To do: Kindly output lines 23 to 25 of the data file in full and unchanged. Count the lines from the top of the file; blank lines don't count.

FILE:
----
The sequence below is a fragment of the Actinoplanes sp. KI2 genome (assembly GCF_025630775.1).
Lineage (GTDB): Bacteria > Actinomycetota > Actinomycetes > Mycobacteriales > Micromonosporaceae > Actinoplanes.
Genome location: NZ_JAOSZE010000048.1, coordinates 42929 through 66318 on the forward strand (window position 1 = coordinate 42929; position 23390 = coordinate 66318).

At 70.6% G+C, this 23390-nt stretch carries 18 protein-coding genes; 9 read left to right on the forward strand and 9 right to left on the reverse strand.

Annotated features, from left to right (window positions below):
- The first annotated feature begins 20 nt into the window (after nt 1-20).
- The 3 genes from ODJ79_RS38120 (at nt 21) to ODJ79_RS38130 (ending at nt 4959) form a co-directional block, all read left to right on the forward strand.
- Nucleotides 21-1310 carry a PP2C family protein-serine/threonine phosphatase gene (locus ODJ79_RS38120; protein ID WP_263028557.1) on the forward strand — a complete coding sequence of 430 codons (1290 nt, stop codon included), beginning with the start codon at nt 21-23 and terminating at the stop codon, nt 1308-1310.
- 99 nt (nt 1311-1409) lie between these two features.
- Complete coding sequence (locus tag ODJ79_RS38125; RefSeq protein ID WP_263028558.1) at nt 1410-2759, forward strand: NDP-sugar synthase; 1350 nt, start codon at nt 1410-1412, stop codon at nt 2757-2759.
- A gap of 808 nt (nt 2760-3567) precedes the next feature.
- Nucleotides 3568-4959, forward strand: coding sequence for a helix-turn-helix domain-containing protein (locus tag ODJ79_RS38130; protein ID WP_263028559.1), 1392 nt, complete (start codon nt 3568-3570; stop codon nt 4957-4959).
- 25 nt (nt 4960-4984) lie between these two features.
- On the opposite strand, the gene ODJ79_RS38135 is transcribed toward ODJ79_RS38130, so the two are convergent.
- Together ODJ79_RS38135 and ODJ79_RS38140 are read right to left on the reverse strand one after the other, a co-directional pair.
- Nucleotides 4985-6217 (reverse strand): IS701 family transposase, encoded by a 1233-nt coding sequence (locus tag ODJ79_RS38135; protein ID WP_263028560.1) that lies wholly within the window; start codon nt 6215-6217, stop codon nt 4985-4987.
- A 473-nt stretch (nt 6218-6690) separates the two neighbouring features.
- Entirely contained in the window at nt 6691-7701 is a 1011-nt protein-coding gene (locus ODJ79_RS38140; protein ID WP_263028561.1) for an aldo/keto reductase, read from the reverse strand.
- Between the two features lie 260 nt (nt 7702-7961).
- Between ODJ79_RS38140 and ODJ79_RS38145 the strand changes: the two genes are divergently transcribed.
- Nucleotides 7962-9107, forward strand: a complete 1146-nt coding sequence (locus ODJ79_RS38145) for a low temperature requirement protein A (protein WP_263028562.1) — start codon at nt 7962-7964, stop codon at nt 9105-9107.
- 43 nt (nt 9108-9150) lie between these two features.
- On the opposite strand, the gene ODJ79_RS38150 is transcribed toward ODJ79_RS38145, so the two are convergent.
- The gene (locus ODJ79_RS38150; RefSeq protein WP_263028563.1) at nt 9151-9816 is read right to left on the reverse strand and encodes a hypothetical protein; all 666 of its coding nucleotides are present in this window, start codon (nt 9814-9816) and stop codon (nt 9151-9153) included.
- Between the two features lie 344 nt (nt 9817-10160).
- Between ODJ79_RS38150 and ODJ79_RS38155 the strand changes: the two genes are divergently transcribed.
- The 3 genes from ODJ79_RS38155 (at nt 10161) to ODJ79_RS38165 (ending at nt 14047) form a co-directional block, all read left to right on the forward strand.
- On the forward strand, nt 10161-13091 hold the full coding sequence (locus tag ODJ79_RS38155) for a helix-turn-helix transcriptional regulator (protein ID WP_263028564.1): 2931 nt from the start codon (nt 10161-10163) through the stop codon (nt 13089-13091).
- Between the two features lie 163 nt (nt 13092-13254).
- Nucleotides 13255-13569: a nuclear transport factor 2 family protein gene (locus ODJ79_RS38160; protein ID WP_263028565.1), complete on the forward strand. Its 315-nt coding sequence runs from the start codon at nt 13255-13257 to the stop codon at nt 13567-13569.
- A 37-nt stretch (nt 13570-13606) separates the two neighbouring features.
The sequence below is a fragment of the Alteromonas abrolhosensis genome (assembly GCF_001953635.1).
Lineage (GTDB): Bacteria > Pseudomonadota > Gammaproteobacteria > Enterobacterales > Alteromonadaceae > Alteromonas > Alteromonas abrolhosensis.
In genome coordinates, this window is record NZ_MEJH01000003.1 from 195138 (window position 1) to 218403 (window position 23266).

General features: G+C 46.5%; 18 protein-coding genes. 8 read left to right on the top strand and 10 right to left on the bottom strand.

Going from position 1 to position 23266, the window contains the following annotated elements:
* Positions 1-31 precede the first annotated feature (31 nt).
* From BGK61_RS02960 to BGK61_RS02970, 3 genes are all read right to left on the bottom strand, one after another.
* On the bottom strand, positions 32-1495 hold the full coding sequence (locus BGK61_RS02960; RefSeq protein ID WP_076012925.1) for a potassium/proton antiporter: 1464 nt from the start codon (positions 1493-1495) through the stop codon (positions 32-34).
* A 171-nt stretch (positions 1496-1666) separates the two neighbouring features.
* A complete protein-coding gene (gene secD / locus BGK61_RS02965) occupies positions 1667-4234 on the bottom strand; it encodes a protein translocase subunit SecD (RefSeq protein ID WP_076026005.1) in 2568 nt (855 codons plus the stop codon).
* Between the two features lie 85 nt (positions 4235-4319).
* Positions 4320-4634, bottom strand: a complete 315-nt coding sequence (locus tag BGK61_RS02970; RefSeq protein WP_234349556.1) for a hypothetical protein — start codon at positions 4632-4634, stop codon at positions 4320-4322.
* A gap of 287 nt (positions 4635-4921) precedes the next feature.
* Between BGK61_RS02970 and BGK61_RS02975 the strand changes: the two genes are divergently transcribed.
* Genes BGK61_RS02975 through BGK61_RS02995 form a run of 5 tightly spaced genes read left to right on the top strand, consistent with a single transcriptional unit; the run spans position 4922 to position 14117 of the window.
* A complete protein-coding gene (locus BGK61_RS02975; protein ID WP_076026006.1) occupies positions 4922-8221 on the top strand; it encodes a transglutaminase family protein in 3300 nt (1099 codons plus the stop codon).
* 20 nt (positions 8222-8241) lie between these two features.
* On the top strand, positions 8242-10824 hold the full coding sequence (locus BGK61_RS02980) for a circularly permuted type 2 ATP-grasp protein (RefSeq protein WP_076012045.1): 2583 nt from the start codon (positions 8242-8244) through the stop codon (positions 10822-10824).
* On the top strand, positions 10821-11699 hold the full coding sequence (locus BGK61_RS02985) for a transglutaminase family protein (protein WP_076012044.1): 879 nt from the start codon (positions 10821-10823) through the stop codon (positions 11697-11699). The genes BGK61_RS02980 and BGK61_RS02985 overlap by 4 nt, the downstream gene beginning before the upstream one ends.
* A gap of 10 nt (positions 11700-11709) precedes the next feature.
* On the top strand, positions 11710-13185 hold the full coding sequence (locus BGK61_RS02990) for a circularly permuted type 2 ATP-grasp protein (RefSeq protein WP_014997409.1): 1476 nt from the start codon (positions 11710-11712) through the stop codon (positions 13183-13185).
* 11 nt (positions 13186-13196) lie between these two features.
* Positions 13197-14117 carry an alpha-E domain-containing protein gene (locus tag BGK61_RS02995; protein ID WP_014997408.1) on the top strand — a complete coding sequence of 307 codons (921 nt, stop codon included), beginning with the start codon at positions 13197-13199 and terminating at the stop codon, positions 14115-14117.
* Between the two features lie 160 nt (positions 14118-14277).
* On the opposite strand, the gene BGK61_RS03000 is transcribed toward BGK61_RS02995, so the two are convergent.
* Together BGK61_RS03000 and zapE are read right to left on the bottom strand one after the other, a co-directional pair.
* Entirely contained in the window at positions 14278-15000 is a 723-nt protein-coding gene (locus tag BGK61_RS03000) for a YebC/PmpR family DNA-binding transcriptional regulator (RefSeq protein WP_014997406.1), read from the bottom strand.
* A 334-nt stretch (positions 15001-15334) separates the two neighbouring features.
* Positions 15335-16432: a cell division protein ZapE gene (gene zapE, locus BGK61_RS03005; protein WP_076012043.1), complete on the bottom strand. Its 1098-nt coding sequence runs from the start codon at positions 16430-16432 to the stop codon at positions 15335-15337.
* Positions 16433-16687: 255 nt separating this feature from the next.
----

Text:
- On the opposite strand, the gene ODJ79_RS38150 is transcribed toward ODJ79_RS38145, so the two are convergent.
- The gene (locus ODJ79_RS38150; RefSeq protein WP_263028563.1) at nt 9151-9816 is read right to left on the reverse strand and encodes a hypothetical protein; all 666 of its coding nucleotides are present in this window, start codon (nt 9814-9816) and stop codon (nt 9151-9153) included.
- Between the two features lie 344 nt (nt 9817-10160).